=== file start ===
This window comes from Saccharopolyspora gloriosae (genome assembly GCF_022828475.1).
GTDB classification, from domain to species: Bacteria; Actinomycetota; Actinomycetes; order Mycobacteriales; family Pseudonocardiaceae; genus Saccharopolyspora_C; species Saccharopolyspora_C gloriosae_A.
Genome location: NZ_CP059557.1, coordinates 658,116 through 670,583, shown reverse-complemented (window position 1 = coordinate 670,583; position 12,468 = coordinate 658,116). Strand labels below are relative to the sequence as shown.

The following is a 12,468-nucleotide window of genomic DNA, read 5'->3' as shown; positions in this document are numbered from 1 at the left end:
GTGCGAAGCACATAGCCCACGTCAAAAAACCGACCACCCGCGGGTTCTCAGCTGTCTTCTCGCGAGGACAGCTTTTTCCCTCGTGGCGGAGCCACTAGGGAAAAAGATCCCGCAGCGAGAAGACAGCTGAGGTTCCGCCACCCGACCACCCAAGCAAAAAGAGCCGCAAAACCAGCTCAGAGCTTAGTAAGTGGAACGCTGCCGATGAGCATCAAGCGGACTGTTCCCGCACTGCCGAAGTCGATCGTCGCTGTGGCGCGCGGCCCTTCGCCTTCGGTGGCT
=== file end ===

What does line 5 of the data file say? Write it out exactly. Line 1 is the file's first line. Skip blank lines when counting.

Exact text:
GTGCGAAGCACATAGCCCACGTCAAAAAACCGACCACCCGCGGGTTCTCAGCTGTCTTCTCGCGAGGACAGCTTTTTCCCTCGTGGCGGAGCCACTAGGGAAAAAGATCCCGCAGCGAGAAGACAGCTGAGGTTCCGCCACCCGACCACCCAAGCAAAAAGAGCCGCAAAACCAGCTCAGAGCTTAGTAAGTGGAACGCTGCCGATGAGCATCAAGCGGACTGTTCCCGCACTGCCGAAGTCGATCGTCGCTGTGGCGCGCGGCCCTTCGCCTTCGGTGGCT